I glanced briefly at NASA TV yesterday, but it all looked rather boring – the usual shots of men in Mission Control eating their biscuits and scratching their ears. Had I perservered, I would have seen some live footage of one of the most dangerous spacewalks ever. (NB There are some very beautiful photos on this Guardian site. I assume they’re NASA copyright, but just in case they’re not, I won’t reproduce them here – check them out for yourself.)
This morning (Sunday 4th November) on NASA TV I’ve been watching an interview with the Commander of the Space Shuttle Discovery, Pam Melroy, and Italian asronaut Paolo Nespoli (the interview was conducted in both English and Italian.) Because of the microgravity, Melroy and Paolo looked for all the world like Thunderbirds puppets, bobbing up and down slowly, with their arms and legs held at odd angles. They shared a microphone, which floated in mid air between them.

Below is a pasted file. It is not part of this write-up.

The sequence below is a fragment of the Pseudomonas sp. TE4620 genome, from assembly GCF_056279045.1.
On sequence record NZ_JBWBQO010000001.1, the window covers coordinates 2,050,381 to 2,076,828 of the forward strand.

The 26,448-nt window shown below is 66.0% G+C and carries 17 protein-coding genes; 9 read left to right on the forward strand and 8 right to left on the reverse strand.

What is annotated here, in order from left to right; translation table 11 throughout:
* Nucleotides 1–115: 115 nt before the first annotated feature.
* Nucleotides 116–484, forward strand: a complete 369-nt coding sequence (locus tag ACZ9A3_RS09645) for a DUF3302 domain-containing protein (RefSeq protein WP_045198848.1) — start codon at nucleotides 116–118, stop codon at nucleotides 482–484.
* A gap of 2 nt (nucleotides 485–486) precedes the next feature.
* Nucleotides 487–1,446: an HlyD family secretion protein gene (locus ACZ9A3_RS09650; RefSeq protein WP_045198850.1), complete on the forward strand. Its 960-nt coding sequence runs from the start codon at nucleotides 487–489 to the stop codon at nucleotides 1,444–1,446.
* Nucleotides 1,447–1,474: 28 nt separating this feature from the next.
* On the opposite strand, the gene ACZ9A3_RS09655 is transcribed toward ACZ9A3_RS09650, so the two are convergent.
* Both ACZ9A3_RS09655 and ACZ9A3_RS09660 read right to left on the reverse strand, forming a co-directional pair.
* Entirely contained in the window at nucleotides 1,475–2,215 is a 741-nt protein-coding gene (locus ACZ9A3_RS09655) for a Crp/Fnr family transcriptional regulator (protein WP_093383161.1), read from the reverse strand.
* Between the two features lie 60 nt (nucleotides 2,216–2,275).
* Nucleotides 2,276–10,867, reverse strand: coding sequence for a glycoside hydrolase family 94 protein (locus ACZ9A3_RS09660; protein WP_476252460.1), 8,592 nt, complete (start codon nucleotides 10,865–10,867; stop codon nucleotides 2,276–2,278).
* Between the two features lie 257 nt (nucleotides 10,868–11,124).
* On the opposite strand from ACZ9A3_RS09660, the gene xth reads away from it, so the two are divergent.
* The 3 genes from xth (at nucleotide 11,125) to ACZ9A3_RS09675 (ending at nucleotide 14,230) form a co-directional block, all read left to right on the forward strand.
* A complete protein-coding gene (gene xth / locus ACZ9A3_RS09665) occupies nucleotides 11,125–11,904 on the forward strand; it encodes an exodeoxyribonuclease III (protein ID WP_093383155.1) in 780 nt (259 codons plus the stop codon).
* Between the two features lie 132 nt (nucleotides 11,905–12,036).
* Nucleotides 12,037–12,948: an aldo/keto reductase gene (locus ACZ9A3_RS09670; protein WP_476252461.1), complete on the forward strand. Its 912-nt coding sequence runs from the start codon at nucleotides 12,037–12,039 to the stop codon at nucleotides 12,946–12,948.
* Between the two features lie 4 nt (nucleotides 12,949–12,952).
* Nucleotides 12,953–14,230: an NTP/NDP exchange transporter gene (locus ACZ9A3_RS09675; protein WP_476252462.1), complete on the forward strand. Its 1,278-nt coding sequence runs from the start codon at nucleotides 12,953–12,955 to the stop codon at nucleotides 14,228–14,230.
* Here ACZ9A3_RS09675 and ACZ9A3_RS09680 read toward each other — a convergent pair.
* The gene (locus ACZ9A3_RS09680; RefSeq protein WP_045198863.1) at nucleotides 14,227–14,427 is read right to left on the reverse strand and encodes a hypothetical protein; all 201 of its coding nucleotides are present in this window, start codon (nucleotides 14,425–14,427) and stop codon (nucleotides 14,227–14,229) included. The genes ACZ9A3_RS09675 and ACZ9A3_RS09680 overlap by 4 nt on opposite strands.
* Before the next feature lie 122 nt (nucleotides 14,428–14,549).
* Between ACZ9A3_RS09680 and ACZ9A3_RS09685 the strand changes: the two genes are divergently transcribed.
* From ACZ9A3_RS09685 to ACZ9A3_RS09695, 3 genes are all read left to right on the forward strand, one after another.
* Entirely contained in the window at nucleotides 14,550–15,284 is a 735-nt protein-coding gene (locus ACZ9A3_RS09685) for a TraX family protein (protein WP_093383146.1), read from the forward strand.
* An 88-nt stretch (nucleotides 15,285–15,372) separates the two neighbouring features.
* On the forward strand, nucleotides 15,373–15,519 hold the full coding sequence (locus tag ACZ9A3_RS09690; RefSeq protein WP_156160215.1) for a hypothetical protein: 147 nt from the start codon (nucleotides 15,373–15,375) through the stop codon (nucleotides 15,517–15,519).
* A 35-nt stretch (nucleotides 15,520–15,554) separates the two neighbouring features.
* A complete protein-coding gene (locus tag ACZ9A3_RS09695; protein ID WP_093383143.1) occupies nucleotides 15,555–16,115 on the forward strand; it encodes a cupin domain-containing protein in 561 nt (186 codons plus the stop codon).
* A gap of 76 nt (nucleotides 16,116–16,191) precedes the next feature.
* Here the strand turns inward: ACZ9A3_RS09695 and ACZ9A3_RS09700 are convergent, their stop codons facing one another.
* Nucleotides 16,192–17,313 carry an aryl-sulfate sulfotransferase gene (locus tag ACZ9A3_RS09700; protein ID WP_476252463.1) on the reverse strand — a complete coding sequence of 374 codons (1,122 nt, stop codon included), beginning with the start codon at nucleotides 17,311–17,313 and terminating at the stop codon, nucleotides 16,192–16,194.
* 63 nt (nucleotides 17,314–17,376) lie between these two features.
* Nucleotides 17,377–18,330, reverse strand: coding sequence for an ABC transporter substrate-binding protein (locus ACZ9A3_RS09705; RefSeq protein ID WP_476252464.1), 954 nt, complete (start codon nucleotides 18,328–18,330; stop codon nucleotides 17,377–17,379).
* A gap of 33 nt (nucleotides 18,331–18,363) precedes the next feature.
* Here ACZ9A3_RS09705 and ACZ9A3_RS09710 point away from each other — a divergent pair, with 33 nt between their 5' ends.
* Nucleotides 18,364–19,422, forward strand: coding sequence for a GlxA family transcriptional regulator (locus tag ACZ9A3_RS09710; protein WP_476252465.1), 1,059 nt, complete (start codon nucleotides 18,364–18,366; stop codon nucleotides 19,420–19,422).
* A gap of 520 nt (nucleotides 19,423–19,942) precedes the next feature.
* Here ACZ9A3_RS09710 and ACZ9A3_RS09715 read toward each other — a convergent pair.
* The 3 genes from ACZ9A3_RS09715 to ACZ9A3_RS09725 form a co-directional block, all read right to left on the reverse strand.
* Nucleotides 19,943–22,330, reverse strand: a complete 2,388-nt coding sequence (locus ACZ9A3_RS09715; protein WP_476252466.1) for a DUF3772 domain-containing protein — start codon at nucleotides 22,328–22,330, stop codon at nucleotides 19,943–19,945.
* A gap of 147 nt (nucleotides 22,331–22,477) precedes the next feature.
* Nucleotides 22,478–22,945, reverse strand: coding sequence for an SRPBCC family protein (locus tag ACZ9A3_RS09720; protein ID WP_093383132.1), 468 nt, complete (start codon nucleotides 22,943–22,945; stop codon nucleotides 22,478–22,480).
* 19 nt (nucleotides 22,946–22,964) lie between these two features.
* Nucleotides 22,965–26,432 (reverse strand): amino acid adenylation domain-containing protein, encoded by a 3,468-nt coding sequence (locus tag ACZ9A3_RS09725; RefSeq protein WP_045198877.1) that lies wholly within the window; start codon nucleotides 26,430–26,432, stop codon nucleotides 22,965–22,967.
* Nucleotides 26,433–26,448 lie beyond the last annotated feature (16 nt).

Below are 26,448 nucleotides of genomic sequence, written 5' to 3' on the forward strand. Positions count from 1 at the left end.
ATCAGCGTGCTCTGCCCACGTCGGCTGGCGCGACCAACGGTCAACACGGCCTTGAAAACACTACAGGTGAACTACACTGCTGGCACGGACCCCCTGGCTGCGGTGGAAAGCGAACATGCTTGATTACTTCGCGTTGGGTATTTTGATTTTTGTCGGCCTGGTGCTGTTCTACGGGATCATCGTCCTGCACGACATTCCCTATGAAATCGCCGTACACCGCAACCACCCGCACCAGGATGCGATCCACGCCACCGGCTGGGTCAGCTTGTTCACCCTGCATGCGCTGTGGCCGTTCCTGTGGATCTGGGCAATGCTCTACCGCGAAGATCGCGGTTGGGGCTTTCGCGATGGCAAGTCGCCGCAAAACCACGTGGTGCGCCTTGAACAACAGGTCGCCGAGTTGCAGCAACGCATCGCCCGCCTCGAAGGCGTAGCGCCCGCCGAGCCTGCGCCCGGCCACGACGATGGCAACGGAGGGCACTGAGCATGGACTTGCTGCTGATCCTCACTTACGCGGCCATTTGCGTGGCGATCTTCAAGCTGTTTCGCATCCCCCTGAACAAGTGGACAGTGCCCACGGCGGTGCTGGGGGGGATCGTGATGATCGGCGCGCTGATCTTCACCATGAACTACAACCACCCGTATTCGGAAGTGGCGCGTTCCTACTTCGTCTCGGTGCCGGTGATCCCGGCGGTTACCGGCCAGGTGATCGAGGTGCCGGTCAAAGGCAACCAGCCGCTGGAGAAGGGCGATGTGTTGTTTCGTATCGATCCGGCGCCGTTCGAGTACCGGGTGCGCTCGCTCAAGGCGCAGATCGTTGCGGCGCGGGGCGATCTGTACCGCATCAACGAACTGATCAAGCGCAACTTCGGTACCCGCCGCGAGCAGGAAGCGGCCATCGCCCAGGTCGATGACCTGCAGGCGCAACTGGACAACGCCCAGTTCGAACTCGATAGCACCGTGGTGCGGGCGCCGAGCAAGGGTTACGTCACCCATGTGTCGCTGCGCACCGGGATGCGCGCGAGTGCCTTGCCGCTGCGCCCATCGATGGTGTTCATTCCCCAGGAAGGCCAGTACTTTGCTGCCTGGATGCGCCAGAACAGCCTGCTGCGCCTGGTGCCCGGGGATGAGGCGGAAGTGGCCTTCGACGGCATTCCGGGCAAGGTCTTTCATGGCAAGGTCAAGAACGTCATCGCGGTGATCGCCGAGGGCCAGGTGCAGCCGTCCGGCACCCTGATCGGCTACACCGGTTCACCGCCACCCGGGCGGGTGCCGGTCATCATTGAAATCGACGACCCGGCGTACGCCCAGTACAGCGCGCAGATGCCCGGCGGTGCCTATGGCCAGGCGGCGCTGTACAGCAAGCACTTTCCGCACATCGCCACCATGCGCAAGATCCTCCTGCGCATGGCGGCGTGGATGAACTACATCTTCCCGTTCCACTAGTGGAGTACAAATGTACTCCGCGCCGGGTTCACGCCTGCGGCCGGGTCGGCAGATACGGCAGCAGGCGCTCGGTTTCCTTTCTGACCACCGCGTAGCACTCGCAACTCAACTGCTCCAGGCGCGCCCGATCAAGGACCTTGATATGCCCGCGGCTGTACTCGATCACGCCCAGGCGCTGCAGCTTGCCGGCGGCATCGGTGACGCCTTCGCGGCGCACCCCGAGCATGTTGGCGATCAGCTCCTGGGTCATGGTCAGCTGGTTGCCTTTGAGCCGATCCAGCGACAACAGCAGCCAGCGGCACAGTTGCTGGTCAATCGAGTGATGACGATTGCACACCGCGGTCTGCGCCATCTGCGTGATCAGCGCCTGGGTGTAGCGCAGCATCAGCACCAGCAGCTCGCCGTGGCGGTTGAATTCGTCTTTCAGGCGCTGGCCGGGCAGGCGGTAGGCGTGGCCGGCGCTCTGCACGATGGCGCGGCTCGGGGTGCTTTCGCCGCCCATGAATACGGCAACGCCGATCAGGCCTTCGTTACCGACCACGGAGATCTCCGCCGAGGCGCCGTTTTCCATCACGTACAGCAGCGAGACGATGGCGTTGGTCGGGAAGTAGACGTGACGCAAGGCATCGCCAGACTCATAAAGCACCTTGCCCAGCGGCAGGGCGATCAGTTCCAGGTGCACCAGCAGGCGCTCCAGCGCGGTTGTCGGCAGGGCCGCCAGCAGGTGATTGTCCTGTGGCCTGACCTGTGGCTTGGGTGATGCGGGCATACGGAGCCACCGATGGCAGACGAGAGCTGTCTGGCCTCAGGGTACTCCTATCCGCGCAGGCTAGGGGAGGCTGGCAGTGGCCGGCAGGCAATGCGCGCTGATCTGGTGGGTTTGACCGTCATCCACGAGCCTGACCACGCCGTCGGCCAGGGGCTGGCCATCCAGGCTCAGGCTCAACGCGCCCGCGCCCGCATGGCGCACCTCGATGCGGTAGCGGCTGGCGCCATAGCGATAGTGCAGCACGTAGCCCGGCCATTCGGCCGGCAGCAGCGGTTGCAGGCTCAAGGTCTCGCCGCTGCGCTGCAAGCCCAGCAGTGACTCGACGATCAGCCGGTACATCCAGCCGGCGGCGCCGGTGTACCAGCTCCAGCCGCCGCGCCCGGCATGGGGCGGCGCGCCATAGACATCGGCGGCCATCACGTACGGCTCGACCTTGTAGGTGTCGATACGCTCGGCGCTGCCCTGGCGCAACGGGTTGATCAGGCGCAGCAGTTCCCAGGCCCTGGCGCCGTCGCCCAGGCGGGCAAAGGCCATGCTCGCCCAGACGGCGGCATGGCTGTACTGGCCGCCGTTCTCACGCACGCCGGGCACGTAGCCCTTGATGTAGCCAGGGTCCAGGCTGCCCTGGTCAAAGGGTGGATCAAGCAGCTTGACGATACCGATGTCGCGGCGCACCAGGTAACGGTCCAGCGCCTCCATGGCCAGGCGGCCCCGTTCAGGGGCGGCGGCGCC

Pam Melroy explained that the latest spacewalk was an unplanned mission to repair a torn solar array. And she spoke warmly at the way that all the members of the crews of the Shuttle and the ISS worked together on this mission. The genius of NASA is that they make these things look boring – that’s how they keep it safe – but it was clearly a hazardous enterprise.
As readers of this blog will know, this is the first time in NASA history that both the Shuttle and the ISS have had female commanders. If we end up with a female American US President, that will be a hat trick.
A really dumb fact; the crew of the Discovery have taken with them the actual lightsaber used in the Star Wars movies. They won’t use it to battle any Jedi Knights; it just sits in a locker for the duration of the mission, and then will return home to take pride of place on the mantelpiece in George Lucas’s ranch.
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